Originally Posted by JHBrandt
That said, I think you're right on the basic point: even if it's not simple, it's all done by special-purpose chips that are mass-produced. Even 10 years ago a basic SD tuner only cost $40 or a bit more; nowadays you can get a better HD tuner with a basic PVR for the same price (plus the cost of a storage device).
Keep an eye on what pay TV providers do in the coming year or two. I predict we're going to see a lot more pay TV subscribers, especially those on AT&T's platforms, get ATSC 1.0 tuners from their provider, either for free, at-cost, or below-cost (i.e. partially subsidized by the pay TV provider). Whenever there are disputes with local broadcast stations, AT&T DirecTV is now sending out a free 1.0 tuner that can plug into most model DirecTV receivers, giving them free OTA TV that is integrated into their cable channel guide and which can be recorded to the DVR. DISH offers something similar.
DISH has taken it a step further with their AirTV, a box with dual ATSC 1.0 tuners that streams your locals on the home wifi network and integrates into the Sling TV streaming cable service. They're about to roll out an updated model, the AirTV 2. Plug a USB hard drive into the AirTV box and, bam, you've got a local OTA DVR. The local recordings show up right next to your cloud DVR recordings in Sling TV.
I betcha we'll see AT&T come out with something similar to the AirTV for use with their forthcoming new AT&T TV streaming cable service. While Sling TV is and probably always will be somewhat of a niche service aimed at budget-conscious cord-cutters, AT&T TV will be positioned as the company's new flagship cable TV service, aimed to supersede both DirecTV satellite and Uverse TV.
Will all their customers use those OTA tuners? No, but some will. And given how cheap 1.0 tuners are, AT&T, DISH and other MVPDs can afford to give them away or sell them for cheap. (And, aside from OTA tuners, AT&T is also donating to Locast, and auto-installing their app on all their STBs, giving their customers in local-blackout-affected markets an easy way to stream their otherwise-missing locals for free.) These moves will pay dividends for the MVPDs when it's time to renegotiate those carriage contracts with local broadcasters because it gives the MVPDs greater leverage. "Look, we're not afraid of a blackout. Lots of our customers have other ways to watch your stations for free on the STBs they already use."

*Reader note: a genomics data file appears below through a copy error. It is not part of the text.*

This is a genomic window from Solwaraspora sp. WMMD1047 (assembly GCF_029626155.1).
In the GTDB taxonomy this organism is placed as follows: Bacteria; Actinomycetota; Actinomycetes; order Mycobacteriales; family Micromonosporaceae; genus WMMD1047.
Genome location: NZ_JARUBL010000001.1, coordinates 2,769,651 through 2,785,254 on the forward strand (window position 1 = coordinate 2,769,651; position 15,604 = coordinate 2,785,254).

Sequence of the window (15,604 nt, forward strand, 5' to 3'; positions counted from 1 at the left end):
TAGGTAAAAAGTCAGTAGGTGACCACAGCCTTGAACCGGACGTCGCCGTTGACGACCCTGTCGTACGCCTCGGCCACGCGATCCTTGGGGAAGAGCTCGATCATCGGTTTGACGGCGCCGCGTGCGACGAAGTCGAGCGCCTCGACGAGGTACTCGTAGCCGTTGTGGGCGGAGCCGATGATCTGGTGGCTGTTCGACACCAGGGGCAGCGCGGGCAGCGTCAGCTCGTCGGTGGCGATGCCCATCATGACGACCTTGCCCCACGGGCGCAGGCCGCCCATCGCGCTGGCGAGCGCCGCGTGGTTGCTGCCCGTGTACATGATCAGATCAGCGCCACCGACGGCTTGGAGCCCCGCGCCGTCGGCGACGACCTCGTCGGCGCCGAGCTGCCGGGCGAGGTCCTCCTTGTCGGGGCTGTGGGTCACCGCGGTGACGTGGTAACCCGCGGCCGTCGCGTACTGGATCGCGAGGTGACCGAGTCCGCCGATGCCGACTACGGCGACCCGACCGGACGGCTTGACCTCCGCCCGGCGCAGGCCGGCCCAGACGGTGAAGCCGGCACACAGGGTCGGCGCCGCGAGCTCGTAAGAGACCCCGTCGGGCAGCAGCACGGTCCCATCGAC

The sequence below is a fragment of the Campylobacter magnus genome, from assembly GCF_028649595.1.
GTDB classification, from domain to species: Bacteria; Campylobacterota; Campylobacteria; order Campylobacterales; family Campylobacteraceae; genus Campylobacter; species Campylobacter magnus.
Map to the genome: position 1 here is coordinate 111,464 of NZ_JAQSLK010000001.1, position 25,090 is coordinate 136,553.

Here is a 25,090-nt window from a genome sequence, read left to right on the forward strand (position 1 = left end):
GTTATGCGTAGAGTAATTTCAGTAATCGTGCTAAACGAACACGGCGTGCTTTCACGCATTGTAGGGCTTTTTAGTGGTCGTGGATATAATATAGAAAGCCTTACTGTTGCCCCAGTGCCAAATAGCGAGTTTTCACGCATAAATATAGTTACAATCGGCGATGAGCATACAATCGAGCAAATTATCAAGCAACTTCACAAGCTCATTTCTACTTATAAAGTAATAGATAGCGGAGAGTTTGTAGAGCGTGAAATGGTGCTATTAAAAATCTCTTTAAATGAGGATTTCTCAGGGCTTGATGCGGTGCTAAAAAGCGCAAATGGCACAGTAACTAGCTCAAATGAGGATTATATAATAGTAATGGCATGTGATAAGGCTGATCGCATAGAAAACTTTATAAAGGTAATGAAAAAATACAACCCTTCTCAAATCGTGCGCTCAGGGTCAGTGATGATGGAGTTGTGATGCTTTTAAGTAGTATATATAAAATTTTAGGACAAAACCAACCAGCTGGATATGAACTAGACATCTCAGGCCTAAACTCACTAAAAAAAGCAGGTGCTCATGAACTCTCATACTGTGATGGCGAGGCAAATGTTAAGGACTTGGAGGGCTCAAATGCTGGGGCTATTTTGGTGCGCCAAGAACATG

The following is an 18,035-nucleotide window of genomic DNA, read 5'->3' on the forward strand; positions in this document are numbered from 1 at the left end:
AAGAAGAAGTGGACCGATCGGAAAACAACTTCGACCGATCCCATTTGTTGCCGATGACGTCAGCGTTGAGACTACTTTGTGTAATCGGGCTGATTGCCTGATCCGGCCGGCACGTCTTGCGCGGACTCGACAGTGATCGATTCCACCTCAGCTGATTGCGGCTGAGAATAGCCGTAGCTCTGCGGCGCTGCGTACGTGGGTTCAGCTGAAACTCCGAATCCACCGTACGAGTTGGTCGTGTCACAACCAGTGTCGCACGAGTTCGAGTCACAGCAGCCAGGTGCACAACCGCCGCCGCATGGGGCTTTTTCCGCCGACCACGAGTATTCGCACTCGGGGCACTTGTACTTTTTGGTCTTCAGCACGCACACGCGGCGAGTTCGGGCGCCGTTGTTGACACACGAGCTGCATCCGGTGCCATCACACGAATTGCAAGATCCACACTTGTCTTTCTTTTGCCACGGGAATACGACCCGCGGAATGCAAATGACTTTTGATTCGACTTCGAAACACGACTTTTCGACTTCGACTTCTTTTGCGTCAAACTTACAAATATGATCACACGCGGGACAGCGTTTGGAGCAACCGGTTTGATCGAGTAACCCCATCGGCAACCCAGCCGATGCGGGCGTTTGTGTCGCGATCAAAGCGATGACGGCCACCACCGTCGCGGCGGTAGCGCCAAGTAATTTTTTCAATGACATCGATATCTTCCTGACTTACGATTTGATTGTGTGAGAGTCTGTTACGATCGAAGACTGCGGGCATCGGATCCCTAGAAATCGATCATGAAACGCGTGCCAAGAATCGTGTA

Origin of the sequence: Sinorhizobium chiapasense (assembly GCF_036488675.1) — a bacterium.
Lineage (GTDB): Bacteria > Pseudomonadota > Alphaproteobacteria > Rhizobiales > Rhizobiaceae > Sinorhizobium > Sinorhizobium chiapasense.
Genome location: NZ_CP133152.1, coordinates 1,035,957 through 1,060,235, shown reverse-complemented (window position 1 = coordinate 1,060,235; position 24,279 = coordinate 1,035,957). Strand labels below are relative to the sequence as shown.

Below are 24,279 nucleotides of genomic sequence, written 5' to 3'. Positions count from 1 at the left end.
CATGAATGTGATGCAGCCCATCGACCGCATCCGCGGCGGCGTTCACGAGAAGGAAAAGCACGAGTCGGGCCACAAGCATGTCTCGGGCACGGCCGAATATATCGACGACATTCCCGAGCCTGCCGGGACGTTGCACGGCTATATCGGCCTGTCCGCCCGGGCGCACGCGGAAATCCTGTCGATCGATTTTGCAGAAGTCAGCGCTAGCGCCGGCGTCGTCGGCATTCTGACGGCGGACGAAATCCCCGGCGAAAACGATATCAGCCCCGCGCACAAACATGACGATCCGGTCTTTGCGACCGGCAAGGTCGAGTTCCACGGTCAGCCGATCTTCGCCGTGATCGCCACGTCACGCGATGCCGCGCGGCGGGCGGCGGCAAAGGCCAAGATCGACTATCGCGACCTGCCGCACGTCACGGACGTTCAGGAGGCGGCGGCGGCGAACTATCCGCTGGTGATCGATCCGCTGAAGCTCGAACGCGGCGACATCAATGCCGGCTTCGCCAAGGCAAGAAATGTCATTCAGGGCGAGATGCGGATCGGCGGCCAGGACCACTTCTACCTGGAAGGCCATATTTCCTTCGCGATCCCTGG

The only MVPD I can think of who wouldn't embrace ATSC 1.0 tuners and Locast (if it survives the inevitable legal challenge) is Comcast, given that they own NBC and its largest local affiliates.
But why would AT&T and other MVPDs want to see ATSC 3.0 flourish? It could be locked down in ways that benefit the local stations. Meanwhile, ATSC 1.0 tuners are cheap and work well enough for their purposes.
For that matter, I don't really see why the major network owners -- Disney (ABC), Comcast (NBC) or CBS -- would really want to see ATSC 3.0 flourish, given that it might threaten their direct-to-consumer streaming services like Hulu and CBS All Access. And of course there's no good reason Apple or Google, the companies that most control our smartphone software, would want to support ATSC 3.0 in phones.
The only groups I *can* see for whom 3.0 would be economically beneficial are local broadcast station owners that aren't part of the major media corporations. In other words, Sinclair, Nexstar, Meredith, E. W. Scripps, etc. So basically, it's them against the world. Which side you gonna bet on?